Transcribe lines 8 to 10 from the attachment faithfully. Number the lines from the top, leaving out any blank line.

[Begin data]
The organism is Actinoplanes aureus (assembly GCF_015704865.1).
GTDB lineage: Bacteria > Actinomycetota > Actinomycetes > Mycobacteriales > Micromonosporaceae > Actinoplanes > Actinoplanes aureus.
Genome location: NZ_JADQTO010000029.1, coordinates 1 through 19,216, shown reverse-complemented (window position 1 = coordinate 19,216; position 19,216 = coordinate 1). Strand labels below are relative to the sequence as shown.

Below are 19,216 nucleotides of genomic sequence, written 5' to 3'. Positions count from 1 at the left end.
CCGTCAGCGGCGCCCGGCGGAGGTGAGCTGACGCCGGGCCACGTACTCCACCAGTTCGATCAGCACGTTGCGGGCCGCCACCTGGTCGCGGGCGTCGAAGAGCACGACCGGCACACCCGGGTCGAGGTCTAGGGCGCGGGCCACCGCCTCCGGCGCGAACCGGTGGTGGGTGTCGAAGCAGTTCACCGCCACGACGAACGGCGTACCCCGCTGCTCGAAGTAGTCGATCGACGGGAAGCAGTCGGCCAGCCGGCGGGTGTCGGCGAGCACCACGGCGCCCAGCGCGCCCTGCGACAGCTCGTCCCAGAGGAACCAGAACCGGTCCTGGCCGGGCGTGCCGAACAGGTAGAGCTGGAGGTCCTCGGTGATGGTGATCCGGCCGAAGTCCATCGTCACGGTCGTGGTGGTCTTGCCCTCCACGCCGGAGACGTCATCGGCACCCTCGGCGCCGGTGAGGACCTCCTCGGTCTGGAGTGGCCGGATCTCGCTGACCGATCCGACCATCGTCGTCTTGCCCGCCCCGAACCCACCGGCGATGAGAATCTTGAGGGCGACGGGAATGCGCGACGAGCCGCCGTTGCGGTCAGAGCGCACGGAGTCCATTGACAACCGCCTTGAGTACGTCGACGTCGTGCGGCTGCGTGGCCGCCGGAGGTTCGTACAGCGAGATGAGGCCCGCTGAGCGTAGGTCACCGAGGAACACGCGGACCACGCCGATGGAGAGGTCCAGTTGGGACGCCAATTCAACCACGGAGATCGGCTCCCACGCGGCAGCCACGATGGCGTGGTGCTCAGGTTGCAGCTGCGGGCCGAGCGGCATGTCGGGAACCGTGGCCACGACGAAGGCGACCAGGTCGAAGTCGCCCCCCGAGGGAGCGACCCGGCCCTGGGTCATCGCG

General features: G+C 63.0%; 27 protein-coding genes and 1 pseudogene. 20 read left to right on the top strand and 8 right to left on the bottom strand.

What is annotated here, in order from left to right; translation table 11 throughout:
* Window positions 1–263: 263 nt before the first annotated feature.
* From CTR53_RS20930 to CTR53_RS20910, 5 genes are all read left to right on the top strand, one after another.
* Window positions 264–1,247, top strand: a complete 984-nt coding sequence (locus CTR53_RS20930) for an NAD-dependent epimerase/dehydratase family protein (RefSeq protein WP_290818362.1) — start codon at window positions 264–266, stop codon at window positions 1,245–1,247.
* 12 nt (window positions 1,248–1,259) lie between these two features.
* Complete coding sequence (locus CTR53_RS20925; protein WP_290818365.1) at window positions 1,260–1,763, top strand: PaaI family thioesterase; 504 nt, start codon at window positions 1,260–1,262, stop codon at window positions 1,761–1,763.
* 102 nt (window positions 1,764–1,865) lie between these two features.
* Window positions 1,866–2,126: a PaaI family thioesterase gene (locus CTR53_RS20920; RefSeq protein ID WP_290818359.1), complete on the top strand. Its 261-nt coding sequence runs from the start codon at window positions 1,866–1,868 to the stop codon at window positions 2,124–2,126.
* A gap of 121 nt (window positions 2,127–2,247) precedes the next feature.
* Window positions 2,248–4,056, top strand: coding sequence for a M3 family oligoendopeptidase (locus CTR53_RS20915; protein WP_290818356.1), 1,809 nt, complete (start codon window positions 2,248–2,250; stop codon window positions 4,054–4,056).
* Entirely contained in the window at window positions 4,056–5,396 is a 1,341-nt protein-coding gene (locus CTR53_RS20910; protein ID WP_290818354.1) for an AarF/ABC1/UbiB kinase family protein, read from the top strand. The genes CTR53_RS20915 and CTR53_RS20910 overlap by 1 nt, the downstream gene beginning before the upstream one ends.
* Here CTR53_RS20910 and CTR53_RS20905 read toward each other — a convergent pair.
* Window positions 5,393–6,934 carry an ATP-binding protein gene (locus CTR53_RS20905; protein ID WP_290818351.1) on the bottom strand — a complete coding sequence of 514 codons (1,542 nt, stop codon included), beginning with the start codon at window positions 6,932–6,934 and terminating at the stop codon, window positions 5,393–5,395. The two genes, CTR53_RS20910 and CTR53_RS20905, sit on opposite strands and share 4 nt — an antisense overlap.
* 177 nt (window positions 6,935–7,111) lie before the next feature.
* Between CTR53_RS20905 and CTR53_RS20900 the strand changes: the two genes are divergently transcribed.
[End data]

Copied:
* Window positions 1–263: 263 nt before the first annotated feature.
* From CTR53_RS20930 to CTR53_RS20910, 5 genes are all read left to right on the top strand, one after another.
* Window positions 264–1,247, top strand: a complete 984-nt coding sequence (locus CTR53_RS20930) for an NAD-dependent epimerase/dehydratase family protein (RefSeq protein WP_290818362.1) — start codon at window positions 264–266, stop codon at window positions 1,245–1,247.